Kaitlin Cindrich is facing a $200 monthly increase in rent this August if she and her husband can renew their apartment lease in Provo, Utah. That 25 percent jump is not something she expected, and the 21-year-old fears she may have to skip doctor appointments for her autoimmune disease to keep up with the payments.
Still, she acknowledges there isn’t much choice but to pay more. “We are hoping to stay because everything is so expensive right now that I would be paying the same whether I’m here or somewhere else,” Ms. Cindrich said.
The rental market, which slumped during the pandemic, has snapped back more quickly than many economists predicted, and renters across the country are facing sticker shock. When the pandemic hit, many people who lost their jobs discontinued their apartment leases to live with parents or roommates temporarily. Others fled big cities out of health concerns. Apartments went empty, and landlords began offering incentives, such as a free month, to entice tenants.
Now, as people move out on their own again or return to cities and office jobs, and as existing renters find they can’t afford to buy a home in a booming housing market, demand for apartments and single-family rentals is rebounding — and even looking hot in some places. Rents last month rose 7 percent nationally from a year earlier, Zillow data shows. While that was measured against a weak June 2020, the gain was also a robust 1.8 percent from May.
“After a year, jobs are coming back strongly, and this is recreating the housing demand for rental units and occupancy is rising,” said Lawrence Yun, chief economist at the National Association of Realtors.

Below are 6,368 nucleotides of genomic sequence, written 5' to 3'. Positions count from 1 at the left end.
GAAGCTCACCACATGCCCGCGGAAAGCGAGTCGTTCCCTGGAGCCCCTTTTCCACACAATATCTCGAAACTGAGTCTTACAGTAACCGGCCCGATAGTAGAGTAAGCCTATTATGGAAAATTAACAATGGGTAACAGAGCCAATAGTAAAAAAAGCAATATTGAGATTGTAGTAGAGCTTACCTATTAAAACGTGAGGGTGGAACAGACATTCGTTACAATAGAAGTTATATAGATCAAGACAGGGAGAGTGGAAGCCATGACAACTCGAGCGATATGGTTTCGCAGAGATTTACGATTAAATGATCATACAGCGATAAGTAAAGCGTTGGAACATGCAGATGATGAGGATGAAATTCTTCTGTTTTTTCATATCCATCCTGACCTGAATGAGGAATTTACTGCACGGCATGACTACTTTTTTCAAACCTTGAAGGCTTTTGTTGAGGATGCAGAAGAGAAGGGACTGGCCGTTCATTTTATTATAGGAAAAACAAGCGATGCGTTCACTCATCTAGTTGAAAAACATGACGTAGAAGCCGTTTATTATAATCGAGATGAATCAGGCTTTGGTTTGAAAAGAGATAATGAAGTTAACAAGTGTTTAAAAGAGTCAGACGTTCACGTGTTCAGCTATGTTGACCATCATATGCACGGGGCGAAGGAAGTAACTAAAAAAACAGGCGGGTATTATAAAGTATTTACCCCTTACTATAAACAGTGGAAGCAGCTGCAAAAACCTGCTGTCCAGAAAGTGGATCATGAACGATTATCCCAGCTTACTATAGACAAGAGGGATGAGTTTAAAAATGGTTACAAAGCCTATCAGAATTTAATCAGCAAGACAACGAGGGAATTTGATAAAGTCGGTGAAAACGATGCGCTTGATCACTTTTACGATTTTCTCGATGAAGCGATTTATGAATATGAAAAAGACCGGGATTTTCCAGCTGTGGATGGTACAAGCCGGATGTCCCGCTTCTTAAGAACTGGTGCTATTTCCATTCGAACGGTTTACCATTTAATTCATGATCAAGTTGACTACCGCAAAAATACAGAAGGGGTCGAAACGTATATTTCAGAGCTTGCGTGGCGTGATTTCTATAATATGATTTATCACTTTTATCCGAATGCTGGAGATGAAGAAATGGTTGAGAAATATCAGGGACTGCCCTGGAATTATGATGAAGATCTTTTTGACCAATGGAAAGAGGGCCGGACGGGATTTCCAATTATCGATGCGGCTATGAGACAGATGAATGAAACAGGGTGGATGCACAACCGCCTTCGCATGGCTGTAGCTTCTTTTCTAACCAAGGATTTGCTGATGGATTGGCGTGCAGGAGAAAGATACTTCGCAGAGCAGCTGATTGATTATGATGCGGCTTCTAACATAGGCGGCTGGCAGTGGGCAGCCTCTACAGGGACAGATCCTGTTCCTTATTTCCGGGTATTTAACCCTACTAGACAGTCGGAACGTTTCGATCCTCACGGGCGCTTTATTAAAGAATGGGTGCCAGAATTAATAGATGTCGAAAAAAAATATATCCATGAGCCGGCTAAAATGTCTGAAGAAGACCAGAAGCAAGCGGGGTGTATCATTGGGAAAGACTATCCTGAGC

If rents continue to take off, it could be bad news both for those seeking housing and for the nation’s inflation outlook. Rental costs play an outsize role in the Consumer Price Index, so a meaningful rise in them could help keep that closely watched government price gauge, which has picked up sharply, higher for longer. Rents are only about half as important to the Federal Reserve’s preferred Personal Consumption Expenditures inflation index, but a long bout of high C.P.I. inflation may influence consumers’ expectations for future price gains, which could in turn quicken them.
Consumer prices jumped a rapid 5.4 percent in the year through June, but much of the increase was tied back to the economy’s reopening from the pandemic. Policymakers at the Fed and White House have maintained that today’s strong price pressures should fade as the economy gets back to normal, as one-off problems pushing up used car prices are resolved and as a spike in demand that’s elevating furniture and washing machine costs begins to abate.
Yet that’s where housing costs could kick in. Measures of rent and what’s called “owners’ equivalent rent” — which uses rental data to try to put a price on how much owners would pay for their housing if they hadn’t bought a home — make up nearly one-third of the Consumer Price Index. Both tend to move slowly, but are defying expectations that they would take time to bounce back.
“We’re seeing owners’ equivalent rent move up fairly sharply already,” said Alan Detmeister, an economist at UBS and a former Fed staff official. “I expect it’s going to get worse later this year and into early next.”
He and other economists said it was too early to tell to what extent, and for how long, rents would prop up overall prices.
“I do think we’ll see some upside from rents, and that will offset some of the declines in goods categories,” said Michelle Meyer, head of U.S. economics at Bank of America. But the “only way” that rents rise enough to keep inflation uncomfortably high, she added, is “if wages are persistently higher.”
How much landlords can charge hinges on how much tenants can afford. Lower-paid workers are seeing strong pay gains, but many economists expect those to fade as the economy gets through reopening.
Another key factor, Mr. Yun said, is whether “homebuilders are being active to supply new homes and apartments to match up with this rise in rent.”